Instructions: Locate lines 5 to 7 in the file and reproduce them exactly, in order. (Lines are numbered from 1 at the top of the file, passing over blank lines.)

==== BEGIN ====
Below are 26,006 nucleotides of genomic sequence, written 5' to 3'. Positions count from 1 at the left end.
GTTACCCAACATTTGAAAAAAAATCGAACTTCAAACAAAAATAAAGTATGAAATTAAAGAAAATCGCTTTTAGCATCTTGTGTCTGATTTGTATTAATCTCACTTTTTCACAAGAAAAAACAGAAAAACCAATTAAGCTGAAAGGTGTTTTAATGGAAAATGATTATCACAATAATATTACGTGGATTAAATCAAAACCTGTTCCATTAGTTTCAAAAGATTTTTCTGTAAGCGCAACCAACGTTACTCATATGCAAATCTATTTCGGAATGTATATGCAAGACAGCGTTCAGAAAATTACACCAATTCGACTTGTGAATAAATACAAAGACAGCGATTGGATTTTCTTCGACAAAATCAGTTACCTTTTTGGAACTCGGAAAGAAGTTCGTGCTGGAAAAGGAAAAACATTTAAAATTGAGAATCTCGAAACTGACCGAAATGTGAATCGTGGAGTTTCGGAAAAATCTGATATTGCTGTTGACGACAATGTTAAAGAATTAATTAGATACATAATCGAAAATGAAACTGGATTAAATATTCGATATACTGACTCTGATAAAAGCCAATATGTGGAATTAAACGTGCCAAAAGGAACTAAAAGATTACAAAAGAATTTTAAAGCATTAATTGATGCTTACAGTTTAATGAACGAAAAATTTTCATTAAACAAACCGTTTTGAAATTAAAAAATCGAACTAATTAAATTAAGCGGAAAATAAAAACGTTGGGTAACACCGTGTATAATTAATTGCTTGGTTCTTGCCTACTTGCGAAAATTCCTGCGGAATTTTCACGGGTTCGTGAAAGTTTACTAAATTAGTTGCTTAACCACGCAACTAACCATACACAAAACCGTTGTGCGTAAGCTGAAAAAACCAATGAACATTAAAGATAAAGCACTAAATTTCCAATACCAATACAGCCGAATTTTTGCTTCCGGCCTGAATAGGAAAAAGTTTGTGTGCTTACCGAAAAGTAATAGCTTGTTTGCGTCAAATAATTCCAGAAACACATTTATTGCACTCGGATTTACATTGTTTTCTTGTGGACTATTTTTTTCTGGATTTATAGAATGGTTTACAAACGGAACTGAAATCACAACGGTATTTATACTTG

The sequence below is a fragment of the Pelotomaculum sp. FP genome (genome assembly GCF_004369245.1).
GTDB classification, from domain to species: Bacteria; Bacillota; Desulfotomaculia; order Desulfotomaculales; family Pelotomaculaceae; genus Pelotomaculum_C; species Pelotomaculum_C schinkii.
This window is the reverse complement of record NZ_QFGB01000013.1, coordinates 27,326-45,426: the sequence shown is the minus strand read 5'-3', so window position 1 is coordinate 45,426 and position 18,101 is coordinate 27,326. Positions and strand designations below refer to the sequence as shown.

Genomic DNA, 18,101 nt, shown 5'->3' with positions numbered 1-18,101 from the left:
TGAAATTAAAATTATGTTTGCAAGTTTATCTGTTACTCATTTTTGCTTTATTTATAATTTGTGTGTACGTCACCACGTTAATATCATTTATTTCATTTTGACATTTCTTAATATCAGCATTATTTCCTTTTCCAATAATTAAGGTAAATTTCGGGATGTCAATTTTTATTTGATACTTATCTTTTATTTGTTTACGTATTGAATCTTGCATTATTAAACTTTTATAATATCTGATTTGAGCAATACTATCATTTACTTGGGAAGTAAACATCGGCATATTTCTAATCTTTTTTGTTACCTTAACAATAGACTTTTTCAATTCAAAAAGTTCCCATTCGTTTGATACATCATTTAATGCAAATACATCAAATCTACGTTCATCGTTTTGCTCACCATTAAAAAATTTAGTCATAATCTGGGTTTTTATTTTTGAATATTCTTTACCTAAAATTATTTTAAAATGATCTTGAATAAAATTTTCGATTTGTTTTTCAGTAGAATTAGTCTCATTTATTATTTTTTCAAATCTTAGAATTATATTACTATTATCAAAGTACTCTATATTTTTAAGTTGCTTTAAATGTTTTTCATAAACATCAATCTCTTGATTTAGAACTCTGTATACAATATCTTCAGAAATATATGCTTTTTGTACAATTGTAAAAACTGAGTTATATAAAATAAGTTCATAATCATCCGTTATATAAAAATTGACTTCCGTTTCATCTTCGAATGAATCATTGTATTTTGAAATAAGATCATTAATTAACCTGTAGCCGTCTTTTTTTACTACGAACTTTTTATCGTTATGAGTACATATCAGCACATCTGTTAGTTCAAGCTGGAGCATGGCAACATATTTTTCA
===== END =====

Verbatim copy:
This window is the reverse complement of record NZ_QFGB01000013.1, coordinates 27,326-45,426: the sequence shown is the minus strand read 5'-3', so window position 1 is coordinate 45,426 and position 18,101 is coordinate 27,326. Positions and strand designations below refer to the sequence as shown.

Genomic DNA, 18,101 nt, shown 5'->3' with positions numbered 1-18,101 from the left:
TGAAATTAAAATTATGTTTGCAAGTTTATCTGTTACTCATTTTTGCTTTATTTATAATTTGTGTGTACGTCACCACGTTAATATCATTTATTTCATTTTGACATTTCTTAATATCAGCATTATTTCCTTTTCCAATAATTAAGGTAAATTTCGGGATGTCAATTTTTATTTGATACTTATCTTTTATTTGTTTACGTATTGAATCTTGCATTATTAAACTTTTATAATATCTGATTTGAGCAATACTATCATTTACTTGGGAAGTAAACATCGGCATATTTCTAATCTTTTTTGTTACCTTAACAATAGACTTTTTCAATTCAAAAAGTTCCCATTCGTTTGATACATCATTTAATGCAAATACATCAAATCTACGTTCATCGTTTTGCTCACCATTAAAAAATTTAGTCATAATCTGGGTTTTTATTTTTGAATATTCTTTACCTAAAATTATTTTAAAATGATCTTGAATAAAATTTTCGATTTGTTTTTCAGTAGAATTAGTCTCATTTATTATTTTTTCAAATCTTAGAATTATATTACTATTATCAAAGTACTCTATATTTTTAAGTTGCTTTAAATGTTTTTCATAAACATCAATCTCTTGATTTAGAACTCTGTATACAATATCTTCAGAAATATATGCTTTTTGTACAATTGTAAAAACTGAGTTATATAAAATAAGTTCATAATCATCCGTTATATAAAAATTGACTTCCGTTTCATCTTCGAATGAATCATTGTATTTTGAAATAAGATCATTAATTAACCTGTAGCCGTCTTTTTTTACTACGAACTTTTTATCGTTATGAGTACATATCAGCACATCTGTTAGTTCAAGCTGGAGCATGGCAACATATTTTTCA